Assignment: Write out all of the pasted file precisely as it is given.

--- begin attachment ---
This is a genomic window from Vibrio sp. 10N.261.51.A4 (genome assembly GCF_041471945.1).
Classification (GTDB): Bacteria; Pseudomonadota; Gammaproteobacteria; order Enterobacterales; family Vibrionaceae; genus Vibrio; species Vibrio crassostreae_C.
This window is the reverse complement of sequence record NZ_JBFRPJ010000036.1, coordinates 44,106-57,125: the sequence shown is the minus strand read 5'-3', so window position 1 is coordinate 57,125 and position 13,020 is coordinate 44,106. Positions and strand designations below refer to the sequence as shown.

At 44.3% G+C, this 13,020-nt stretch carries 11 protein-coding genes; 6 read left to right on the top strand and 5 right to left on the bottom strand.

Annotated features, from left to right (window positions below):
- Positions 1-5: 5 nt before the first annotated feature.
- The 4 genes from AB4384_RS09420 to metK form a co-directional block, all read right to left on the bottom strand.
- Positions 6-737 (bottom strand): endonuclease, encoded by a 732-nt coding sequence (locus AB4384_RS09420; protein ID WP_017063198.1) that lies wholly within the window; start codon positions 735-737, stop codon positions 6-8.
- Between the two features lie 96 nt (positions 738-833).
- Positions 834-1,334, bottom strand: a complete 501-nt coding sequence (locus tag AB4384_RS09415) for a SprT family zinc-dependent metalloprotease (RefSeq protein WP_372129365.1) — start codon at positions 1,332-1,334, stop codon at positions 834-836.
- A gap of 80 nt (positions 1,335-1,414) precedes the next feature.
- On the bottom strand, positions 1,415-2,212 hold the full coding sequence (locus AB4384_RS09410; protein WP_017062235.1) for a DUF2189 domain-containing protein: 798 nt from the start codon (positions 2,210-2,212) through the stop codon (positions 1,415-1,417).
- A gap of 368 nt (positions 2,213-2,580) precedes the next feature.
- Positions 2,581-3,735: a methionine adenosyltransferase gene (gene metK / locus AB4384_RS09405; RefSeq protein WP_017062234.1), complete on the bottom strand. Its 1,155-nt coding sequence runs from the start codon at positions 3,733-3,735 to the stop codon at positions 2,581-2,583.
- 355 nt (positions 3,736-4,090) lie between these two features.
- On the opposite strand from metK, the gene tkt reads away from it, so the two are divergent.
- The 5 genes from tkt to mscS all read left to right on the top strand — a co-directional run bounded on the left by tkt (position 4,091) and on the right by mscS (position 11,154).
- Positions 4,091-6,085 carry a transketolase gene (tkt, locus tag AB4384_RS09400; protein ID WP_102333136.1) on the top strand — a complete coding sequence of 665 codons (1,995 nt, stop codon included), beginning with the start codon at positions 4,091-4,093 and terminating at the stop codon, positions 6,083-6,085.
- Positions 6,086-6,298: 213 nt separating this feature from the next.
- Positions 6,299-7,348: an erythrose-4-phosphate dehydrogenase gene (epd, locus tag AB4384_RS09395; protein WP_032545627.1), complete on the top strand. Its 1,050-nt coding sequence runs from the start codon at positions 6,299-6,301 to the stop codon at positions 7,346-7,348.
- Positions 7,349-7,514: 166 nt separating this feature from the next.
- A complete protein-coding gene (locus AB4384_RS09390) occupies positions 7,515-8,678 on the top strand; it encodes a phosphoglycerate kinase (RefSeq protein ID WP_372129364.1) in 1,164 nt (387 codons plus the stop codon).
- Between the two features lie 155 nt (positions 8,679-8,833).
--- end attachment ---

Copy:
This is a genomic window from Vibrio sp. 10N.261.51.A4 (genome assembly GCF_041471945.1).
Classification (GTDB): Bacteria; Pseudomonadota; Gammaproteobacteria; order Enterobacterales; family Vibrionaceae; genus Vibrio; species Vibrio crassostreae_C.
This window is the reverse complement of sequence record NZ_JBFRPJ010000036.1, coordinates 44,106-57,125: the sequence shown is the minus strand read 5'-3', so window position 1 is coordinate 57,125 and position 13,020 is coordinate 44,106. Positions and strand designations below refer to the sequence as shown.

At 44.3% G+C, this 13,020-nt stretch carries 11 protein-coding genes; 6 read left to right on the top strand and 5 right to left on the bottom strand.

Annotated features, from left to right (window positions below):
- Positions 1-5: 5 nt before the first annotated feature.
- The 4 genes from AB4384_RS09420 to metK form a co-directional block, all read right to left on the bottom strand.
- Positions 6-737 (bottom strand): endonuclease, encoded by a 732-nt coding sequence (locus AB4384_RS09420; protein ID WP_017063198.1) that lies wholly within the window; start codon positions 735-737, stop codon positions 6-8.
- Between the two features lie 96 nt (positions 738-833).
- Positions 834-1,334, bottom strand: a complete 501-nt coding sequence (locus tag AB4384_RS09415) for a SprT family zinc-dependent metalloprotease (RefSeq protein WP_372129365.1) — start codon at positions 1,332-1,334, stop codon at positions 834-836.
- A gap of 80 nt (positions 1,335-1,414) precedes the next feature.
- On the bottom strand, positions 1,415-2,212 hold the full coding sequence (locus AB4384_RS09410; protein WP_017062235.1) for a DUF2189 domain-containing protein: 798 nt from the start codon (positions 2,210-2,212) through the stop codon (positions 1,415-1,417).
- A gap of 368 nt (positions 2,213-2,580) precedes the next feature.
- Positions 2,581-3,735: a methionine adenosyltransferase gene (gene metK / locus AB4384_RS09405; RefSeq protein WP_017062234.1), complete on the bottom strand. Its 1,155-nt coding sequence runs from the start codon at positions 3,733-3,735 to the stop codon at positions 2,581-2,583.
- 355 nt (positions 3,736-4,090) lie between these two features.
- On the opposite strand from metK, the gene tkt reads away from it, so the two are divergent.
- The 5 genes from tkt to mscS all read left to right on the top strand — a co-directional run bounded on the left by tkt (position 4,091) and on the right by mscS (position 11,154).
- Positions 4,091-6,085 carry a transketolase gene (tkt, locus tag AB4384_RS09400; protein ID WP_102333136.1) on the top strand — a complete coding sequence of 665 codons (1,995 nt, stop codon included), beginning with the start codon at positions 4,091-4,093 and terminating at the stop codon, positions 6,083-6,085.
- Positions 6,086-6,298: 213 nt separating this feature from the next.
- Positions 6,299-7,348: an erythrose-4-phosphate dehydrogenase gene (epd, locus tag AB4384_RS09395; protein WP_032545627.1), complete on the top strand. Its 1,050-nt coding sequence runs from the start codon at positions 6,299-6,301 to the stop codon at positions 7,346-7,348.
- Positions 7,349-7,514: 166 nt separating this feature from the next.
- A complete protein-coding gene (locus AB4384_RS09390) occupies positions 7,515-8,678 on the top strand; it encodes a phosphoglycerate kinase (RefSeq protein ID WP_372129364.1) in 1,164 nt (387 codons plus the stop codon).
- Between the two features lie 155 nt (positions 8,679-8,833).